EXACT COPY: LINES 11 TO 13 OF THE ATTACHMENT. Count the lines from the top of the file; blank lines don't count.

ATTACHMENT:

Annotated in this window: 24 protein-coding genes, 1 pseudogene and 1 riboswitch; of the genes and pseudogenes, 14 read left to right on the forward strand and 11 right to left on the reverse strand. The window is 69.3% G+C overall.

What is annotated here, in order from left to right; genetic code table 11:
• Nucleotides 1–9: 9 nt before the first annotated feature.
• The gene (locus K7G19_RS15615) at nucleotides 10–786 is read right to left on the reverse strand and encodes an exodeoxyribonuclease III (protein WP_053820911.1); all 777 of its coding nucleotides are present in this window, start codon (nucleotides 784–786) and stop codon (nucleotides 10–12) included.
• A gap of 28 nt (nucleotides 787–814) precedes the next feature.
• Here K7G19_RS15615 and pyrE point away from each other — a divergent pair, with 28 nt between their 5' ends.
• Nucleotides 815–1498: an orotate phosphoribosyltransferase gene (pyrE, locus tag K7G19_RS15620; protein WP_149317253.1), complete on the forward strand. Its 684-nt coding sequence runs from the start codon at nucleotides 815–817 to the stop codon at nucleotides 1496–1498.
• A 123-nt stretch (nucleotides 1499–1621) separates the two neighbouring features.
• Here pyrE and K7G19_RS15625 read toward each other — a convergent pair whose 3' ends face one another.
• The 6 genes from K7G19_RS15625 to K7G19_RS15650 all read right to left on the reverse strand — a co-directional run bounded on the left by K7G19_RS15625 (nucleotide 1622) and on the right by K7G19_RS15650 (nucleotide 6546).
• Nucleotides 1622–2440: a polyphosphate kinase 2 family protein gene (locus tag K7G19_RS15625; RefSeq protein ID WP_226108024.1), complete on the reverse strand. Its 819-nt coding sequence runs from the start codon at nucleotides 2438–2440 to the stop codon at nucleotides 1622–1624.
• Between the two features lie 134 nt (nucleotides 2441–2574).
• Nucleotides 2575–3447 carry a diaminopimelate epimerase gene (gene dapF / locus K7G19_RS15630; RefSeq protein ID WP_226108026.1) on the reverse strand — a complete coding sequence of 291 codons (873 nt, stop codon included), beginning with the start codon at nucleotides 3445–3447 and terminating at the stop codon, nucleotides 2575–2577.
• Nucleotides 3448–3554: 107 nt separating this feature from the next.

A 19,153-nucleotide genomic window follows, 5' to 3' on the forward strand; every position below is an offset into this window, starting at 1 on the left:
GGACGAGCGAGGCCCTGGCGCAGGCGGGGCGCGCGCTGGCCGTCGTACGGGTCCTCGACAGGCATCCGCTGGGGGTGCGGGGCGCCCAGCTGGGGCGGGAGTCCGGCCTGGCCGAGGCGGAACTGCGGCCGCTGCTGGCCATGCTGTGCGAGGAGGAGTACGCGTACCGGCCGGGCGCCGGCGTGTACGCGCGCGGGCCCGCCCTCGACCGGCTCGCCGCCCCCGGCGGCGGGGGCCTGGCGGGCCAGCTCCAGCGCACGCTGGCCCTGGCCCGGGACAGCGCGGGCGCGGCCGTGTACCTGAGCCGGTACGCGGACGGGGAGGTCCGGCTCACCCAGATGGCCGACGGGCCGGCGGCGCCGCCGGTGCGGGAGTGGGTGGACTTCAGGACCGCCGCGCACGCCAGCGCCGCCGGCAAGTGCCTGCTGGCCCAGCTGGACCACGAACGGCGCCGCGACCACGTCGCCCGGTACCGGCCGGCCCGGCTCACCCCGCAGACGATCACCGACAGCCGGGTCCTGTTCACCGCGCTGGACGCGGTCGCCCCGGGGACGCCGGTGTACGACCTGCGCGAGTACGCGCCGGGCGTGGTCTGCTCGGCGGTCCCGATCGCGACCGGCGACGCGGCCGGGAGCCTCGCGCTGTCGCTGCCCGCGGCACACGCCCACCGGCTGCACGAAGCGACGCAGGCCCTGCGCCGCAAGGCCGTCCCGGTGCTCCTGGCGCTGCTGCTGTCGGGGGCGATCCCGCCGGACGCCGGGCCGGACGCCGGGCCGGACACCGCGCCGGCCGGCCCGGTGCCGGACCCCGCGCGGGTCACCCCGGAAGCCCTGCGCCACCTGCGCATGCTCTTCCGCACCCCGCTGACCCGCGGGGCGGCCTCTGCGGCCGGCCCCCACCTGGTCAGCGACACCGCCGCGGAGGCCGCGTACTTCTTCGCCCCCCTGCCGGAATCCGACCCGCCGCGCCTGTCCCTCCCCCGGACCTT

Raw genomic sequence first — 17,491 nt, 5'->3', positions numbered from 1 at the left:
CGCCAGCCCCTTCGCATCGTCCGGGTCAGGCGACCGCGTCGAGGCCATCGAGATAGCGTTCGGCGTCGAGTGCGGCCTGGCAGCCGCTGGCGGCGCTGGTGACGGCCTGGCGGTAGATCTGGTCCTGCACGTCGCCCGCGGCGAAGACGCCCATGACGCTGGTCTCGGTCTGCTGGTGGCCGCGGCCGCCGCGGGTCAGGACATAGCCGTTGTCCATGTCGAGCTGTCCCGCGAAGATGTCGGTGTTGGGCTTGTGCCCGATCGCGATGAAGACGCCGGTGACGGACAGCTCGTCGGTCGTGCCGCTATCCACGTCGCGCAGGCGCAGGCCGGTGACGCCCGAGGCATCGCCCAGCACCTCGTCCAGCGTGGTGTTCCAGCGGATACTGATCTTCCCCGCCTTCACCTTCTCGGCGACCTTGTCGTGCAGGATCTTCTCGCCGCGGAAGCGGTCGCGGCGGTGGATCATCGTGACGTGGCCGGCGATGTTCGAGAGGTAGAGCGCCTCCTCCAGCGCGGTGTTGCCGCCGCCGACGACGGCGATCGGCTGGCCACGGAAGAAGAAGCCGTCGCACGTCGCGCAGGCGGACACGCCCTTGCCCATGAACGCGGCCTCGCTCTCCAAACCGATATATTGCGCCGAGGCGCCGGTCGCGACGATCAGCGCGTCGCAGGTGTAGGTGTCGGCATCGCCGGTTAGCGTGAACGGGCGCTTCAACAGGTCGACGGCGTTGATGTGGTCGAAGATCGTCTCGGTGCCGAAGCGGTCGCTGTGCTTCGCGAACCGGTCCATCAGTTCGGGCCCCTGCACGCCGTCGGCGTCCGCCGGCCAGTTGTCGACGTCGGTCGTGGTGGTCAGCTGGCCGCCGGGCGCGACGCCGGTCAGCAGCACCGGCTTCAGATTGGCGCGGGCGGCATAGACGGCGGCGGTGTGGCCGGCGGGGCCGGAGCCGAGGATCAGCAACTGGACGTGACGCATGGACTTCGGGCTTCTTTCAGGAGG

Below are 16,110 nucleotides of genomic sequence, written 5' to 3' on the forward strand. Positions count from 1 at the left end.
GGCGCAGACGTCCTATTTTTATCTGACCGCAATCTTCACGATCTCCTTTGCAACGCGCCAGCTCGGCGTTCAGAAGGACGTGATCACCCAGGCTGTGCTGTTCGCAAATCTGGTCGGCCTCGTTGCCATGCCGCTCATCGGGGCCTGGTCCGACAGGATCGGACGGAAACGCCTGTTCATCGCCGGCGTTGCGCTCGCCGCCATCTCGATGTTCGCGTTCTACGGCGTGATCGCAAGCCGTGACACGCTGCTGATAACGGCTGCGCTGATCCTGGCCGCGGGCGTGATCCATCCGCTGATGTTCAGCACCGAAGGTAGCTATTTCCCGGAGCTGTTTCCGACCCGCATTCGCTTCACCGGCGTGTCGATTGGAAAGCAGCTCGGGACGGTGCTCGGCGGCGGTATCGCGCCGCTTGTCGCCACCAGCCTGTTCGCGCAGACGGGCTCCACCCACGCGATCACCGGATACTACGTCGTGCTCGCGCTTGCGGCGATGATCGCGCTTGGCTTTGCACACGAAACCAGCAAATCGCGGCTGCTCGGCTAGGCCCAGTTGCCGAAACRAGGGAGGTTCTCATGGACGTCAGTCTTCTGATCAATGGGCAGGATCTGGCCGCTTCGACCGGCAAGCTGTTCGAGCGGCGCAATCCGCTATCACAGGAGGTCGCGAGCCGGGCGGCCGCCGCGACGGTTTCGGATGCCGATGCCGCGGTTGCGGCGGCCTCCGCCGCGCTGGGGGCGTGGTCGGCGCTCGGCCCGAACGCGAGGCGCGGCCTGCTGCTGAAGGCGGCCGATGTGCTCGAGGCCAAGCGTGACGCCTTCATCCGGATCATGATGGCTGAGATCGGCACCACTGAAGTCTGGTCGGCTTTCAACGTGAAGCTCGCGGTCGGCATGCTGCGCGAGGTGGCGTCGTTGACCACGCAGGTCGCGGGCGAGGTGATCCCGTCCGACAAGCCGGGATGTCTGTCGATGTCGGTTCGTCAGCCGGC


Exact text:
• Nucleotides 1622–2440: a polyphosphate kinase 2 family protein gene (locus tag K7G19_RS15625; RefSeq protein ID WP_226108024.1), complete on the reverse strand. Its 819-nt coding sequence runs from the start codon at nucleotides 2438–2440 to the stop codon at nucleotides 1622–1624.
• Between the two features lie 134 nt (nucleotides 2441–2574).
• Nucleotides 2575–3447 carry a diaminopimelate epimerase gene (gene dapF / locus K7G19_RS15630; RefSeq protein ID WP_226108026.1) on the reverse strand — a complete coding sequence of 291 codons (873 nt, stop codon included), beginning with the start codon at nucleotides 3445–3447 and terminating at the stop codon, nucleotides 2575–2577.